In our Steel String Acoustic range we have guitars from Yamaha, Fender, Sigma, Ibanez, Martin & Maton.
Entry level Steel String guitars start at $100 and can range up to $3500.
For more Guitar advice, why not stop by Pats Music Guitar Shop and talk to one of our in-house pro guitarists.
When you begin looking for a Piano for sale, a common question to ask is “what sort of piano should I buy?” There are many different takes on what may be the ideal piano for your needs. However there are a few simple things to bear in mind.
There are many brands of acoustic pianos on the Market. For example, many of the best brands are made in Europe, often with price points into the tens of thousands of dollars. These pianos have very individual touches and tones and are the choice of some of the world’s best pianists. However, many people are purchasing a piano for their children to begin the journey of playing piano. With this in mind other options may be both affordable and in many cases more suitable for home use. At Pat’s Music we are strong advocates of Yamaha musical instruments for a number of reasons.
When you buy a Yamaha Piano, you inherit part of a company that have been building quality musical instruments in Japan for approximately 130 years. Yamaha pianos are the choice of top schools, concert halls, and professional players world wide. Did you know that the AMEB (Australian Music Examination Board) use the Yamaha YUS1 Piano in their examination rooms? Monash University have Yamaha YUS1PE pianos in nearly all of their practice rooms? Furthermore, both Sydney Opera House and Monash University have the $30,0000 Yamaha CFX Concert Grand piano in their Performance halls?
It is for this reason we recommend Yamaha pianos for home use. If your child is studying for an examination on a Yamaha piano, shouldn’t you have the closest thing at home to what the exam board uses? In addition to Yamaha Pianos, there are many alternative Piano brands on the market. It is always preferable that an acoustic piano, have the touch and sound as close the examination piano as possible.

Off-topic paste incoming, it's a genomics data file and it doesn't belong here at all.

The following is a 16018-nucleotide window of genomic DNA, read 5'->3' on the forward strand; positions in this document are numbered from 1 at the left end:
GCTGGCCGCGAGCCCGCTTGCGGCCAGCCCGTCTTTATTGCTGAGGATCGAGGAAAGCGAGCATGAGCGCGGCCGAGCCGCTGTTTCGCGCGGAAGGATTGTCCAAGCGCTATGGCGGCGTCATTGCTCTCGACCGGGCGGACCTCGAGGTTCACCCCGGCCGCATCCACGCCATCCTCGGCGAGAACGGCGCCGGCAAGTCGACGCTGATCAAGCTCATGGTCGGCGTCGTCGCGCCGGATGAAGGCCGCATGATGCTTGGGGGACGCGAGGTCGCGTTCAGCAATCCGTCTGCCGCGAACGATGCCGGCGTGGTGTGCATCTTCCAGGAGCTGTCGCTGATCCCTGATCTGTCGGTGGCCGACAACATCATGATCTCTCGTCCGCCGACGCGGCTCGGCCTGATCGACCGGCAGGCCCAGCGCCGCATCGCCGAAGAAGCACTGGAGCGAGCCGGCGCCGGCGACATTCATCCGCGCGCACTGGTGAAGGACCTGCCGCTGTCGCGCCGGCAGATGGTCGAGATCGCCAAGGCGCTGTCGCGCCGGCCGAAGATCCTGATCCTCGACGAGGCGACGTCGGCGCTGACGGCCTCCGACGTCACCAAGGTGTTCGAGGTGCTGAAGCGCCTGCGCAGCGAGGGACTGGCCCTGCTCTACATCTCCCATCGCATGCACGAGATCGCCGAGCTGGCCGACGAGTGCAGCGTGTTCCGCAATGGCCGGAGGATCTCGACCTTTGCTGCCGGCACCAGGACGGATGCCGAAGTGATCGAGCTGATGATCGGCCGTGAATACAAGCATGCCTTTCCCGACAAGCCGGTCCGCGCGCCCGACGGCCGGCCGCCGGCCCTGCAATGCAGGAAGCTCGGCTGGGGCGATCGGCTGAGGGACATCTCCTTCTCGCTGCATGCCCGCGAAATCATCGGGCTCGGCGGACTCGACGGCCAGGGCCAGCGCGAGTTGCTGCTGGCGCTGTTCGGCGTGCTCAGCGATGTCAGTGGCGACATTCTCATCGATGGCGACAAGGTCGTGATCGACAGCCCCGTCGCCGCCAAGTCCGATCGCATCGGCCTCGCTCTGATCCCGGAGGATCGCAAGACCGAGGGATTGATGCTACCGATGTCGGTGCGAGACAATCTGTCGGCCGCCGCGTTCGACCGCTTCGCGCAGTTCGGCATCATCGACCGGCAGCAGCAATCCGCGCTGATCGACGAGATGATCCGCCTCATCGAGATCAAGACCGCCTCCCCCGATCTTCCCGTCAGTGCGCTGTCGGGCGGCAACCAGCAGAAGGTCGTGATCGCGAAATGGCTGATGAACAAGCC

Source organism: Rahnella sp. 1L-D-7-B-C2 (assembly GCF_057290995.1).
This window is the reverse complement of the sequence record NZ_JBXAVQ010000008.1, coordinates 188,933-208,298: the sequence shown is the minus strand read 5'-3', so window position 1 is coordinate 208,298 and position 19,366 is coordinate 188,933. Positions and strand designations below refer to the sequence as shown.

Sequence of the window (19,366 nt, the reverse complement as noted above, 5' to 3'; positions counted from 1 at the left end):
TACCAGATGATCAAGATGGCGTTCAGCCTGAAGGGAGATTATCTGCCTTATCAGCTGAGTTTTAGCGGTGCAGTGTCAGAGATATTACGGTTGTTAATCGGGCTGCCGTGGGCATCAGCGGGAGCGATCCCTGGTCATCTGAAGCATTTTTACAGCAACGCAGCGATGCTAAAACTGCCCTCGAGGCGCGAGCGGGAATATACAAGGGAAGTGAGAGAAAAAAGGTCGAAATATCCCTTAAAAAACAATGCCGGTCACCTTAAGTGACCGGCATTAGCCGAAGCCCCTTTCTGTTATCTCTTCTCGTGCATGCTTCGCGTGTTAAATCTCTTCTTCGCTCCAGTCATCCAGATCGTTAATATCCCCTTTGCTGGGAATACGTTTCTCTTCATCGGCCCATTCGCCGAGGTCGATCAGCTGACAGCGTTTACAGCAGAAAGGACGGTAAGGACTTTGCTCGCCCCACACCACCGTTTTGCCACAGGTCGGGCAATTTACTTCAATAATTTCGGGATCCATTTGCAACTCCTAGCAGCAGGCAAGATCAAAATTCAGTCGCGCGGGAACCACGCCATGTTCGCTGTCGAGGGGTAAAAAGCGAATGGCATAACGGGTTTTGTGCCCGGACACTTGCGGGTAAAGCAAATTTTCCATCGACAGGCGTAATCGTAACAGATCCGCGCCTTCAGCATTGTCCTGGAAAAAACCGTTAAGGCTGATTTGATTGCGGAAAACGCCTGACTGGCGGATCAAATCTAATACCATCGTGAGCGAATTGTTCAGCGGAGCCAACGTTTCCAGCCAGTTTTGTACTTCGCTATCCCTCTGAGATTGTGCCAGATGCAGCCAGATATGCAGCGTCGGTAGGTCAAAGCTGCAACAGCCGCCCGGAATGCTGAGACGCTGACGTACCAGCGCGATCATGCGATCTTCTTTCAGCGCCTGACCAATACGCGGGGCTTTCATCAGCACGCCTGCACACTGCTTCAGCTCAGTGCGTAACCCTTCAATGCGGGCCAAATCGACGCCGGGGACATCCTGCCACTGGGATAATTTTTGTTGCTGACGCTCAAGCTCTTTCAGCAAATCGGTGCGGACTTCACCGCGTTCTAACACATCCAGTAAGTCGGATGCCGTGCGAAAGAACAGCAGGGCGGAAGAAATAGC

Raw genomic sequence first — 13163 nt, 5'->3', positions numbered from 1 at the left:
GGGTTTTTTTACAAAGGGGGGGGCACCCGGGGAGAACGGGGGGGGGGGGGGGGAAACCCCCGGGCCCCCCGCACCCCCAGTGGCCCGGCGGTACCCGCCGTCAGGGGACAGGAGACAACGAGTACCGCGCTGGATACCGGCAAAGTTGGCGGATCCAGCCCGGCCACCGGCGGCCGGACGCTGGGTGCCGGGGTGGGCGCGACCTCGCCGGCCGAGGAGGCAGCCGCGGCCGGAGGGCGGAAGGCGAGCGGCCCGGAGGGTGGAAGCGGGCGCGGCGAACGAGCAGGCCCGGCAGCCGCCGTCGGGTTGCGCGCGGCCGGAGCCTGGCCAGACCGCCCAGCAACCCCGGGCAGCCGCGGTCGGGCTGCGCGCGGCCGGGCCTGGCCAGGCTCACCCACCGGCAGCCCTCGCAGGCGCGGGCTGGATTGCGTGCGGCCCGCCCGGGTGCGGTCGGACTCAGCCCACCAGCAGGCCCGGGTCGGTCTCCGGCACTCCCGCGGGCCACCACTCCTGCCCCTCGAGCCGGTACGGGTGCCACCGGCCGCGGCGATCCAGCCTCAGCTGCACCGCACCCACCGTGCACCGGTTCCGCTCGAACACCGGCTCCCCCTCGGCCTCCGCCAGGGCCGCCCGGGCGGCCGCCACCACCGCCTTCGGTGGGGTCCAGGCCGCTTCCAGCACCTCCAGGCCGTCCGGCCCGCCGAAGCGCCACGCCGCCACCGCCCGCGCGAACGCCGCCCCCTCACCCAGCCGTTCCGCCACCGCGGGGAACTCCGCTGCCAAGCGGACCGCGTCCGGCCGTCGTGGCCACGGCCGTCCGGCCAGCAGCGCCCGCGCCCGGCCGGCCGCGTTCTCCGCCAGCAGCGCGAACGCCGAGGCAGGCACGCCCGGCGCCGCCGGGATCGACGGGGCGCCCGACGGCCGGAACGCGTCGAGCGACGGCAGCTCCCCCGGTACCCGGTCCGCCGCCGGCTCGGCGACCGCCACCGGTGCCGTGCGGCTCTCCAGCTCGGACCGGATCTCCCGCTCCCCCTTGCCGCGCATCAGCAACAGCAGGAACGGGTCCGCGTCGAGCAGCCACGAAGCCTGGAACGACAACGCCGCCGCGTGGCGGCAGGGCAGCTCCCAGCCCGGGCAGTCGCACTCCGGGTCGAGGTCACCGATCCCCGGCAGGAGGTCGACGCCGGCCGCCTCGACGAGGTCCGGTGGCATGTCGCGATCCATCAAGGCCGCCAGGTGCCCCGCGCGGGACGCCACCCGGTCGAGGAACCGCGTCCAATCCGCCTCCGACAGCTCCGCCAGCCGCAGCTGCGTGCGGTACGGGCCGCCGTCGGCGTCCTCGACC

When you buy an Upright Piano it is important to purchase something that is of professional height. At 121cm tall, the Pianos height gives a deep enough tone in the bass notes to play with expression. Size matters to achieve a full, rich sound from an Upright Piano. If the piano is going into a living area or large space 131cm is the ideal height, as the strings are longer, therefore more volume and depth to fill the space.
New Japanese made Yamaha professional pianos include a 10 year warranty and they are available at Pat’s Music starting from around $13000.
We understand that this may be beyond the budget of many people purchasing their first piano for a young child. Therefore in many cases a secondhand piano may be a suitable option. All of the pre-owned pianos at Pat’s Music are always sourced from Japan and are graded in an A+ condition. This means that even pianos that are 40 years old are still in excellent condition, of a professional standard and are purchasable for a fraction of the price of a brand new one.
The lifespan of most pianos can be 60-80 years, however like a car, you may need to relpace parts from time to time. Buy purchasing an A grade piano from Pat’s music we will include a 10 year warranty on most used Japanese Yamaha Pianos.
Sometimes purchasing a 131cm older professional piano can give better results for learning than a brand new small 109cm student piano for a similar price, as the tone is more often significantly better.
For some people starting out there could be constraints on the budget to under $1500. In this case we will always recommend an electronic instrument over an acoustic piano. New acoustic pianos (as in student models) have a starting price of around $4000. Problem is, you will be buying something small that you will need to upgrade down the track. For under $1500 you can purchase a fully weighted 88 note Yamaha Digital Piano. Consequently, such a Piano Keyboard, will never need tuning and can be moved by two people easily around the house. This sort of instrument will be much more consistent and reliable than any used piano under $3000. Therefore, when the time comes that your child needs an advanced piano, you will be more comfortable investing $5000 or more in a professional used or even upgrading to a new Yamaha Professional piano.